HR Strange But True!
April 05, 2007

You may wonder how you lasted this long without it, the "it" being James F. Thompson's "The Cubicle Survival Guide."

Subtitled "Keeping Your Cool in the Least Hospitable Environment on Earth," Thompson's book promises a humorous guide to life in the modern office cubicle.

Now, your editors have seen only excerpts so far, but if the rest of the book lives up to them, we can't wait for our (complimentary, we hope) copy to arrive.

Even the promotional description of the book is funny: "Leaving no stone unturned, no ergonomic chair unadjusted, and no leftovers in the communal fridge uneaten, this hilarious guide to cubicle life will be the salvation for the more than 40 million Americans stuck in cubicles."

Among the tips contained in the book are:

  • How not to disturb colleagues with unwanted sounds and smells, such as the crunch-crunch of your sour cream-and-onion chips and the unmistakable odor of your spicy Thai shrimp
  • How to knock when visiting other cubicles and how to devise politically correct ways of saying "Do not disturb"
  • The do's and definite don'ts of cubicle decoration
  • How to set up a security system that will rebuff potential thieves
Passages on cubicle food certainly struck a chord with us, including:

"On the cubicle farm, nothing furrows eyebrows, wrinkles noses, or twists faces more than food that stinks. In a stale and colorless environment such as the workplace, smells take on added dimensions. They are more defined, ambulant, and ghostly. Chicken à la king becomes a poltergeist that haunts the accounting department ...."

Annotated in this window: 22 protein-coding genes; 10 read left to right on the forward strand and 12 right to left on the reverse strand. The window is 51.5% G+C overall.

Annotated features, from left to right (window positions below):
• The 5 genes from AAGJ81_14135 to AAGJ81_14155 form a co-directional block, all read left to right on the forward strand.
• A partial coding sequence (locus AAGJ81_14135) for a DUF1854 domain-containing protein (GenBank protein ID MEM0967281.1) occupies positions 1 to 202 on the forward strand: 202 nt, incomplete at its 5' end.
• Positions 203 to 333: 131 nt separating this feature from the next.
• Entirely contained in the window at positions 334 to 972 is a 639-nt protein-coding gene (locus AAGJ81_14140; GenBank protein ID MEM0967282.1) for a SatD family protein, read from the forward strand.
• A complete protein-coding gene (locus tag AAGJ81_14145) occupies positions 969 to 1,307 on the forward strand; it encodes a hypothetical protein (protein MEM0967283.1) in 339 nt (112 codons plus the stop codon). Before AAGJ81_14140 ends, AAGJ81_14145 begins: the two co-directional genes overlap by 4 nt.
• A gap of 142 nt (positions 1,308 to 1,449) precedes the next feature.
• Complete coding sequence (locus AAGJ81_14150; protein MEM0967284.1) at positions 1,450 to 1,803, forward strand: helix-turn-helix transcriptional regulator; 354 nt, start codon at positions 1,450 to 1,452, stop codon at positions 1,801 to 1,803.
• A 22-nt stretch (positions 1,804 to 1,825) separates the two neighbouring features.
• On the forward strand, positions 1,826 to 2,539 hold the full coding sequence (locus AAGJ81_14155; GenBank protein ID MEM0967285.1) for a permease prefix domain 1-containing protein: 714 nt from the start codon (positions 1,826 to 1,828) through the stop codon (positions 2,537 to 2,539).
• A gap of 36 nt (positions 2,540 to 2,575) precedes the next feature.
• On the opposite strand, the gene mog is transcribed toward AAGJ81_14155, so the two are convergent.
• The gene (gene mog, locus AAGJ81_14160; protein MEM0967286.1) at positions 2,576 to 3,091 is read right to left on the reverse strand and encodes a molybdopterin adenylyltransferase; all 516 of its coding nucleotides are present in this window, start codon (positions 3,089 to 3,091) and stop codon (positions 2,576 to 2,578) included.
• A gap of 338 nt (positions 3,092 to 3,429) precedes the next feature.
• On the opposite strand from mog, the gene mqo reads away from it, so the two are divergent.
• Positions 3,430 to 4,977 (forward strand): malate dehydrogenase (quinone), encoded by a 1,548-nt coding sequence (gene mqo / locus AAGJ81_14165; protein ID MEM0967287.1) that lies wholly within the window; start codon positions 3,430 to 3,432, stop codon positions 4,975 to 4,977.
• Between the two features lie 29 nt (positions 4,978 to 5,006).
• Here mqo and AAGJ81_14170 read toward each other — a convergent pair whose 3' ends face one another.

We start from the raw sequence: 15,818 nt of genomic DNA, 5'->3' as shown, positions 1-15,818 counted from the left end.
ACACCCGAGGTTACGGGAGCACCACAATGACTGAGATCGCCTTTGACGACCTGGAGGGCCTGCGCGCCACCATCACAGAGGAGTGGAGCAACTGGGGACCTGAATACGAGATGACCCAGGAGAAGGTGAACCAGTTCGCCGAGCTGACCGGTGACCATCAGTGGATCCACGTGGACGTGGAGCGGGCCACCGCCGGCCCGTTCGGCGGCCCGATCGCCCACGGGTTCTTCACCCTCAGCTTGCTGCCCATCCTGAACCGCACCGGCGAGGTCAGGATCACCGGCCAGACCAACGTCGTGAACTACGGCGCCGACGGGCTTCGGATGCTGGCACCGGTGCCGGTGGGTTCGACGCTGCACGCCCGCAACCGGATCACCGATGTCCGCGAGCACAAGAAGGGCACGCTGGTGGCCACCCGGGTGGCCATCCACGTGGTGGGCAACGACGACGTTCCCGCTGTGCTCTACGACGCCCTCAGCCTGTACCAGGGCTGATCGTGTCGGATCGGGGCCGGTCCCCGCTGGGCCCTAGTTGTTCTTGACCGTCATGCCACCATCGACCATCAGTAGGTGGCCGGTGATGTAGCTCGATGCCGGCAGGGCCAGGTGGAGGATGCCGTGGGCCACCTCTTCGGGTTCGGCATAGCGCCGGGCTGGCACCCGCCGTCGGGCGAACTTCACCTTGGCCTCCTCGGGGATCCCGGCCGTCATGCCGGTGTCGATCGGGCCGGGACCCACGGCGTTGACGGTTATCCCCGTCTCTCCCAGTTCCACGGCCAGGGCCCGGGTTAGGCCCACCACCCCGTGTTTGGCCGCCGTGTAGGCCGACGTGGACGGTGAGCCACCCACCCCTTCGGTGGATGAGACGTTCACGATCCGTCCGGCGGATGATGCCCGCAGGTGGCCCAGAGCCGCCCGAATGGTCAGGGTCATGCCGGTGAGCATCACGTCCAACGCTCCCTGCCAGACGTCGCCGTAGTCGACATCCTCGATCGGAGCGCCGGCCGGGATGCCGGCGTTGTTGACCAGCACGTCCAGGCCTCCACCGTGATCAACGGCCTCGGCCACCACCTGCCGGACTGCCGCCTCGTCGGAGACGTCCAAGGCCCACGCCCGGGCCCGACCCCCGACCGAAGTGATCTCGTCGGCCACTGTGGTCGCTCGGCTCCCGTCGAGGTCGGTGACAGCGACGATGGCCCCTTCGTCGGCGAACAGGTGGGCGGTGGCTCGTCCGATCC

"The ocean is magical, but the beach has breezes for a reason. Mackerel, sardines, microwaved fish sticks, and tuna fish sandwiches are all malodorous and therefore inappropriate choices for cubicle dining."

Thompson has created a blog to help hawk his book (a "flog," as they are sometimes called). One of your editors found the last entry to be spot-on, particularly in this TB ward that passes for our office. Thompson writes that nowhere in his varied career did he learn the proper response for when "a bald cubicle neighbor sneezes."

"Andrew," I said. "Do I say bless you? I mean, I can hear you sneeze, but I can't see you."

"You could always e-mail me," he replied from the other side of the fabric wall.

"Well, what happens if Paul, in the cubicle next to you, sneezes? Is he going to think I'm a jerk because I said 'bless you' to you, but not to him? Even if he is two cubicles away from me?"

"I don't know," Andrew said, half-interested, tapping away at his keyboard. "Somebody needs to write a book about this, about cubicle etiquette."

And so Thompson did.

Sources:, Random House, The Cubicle Survival Guide Blog

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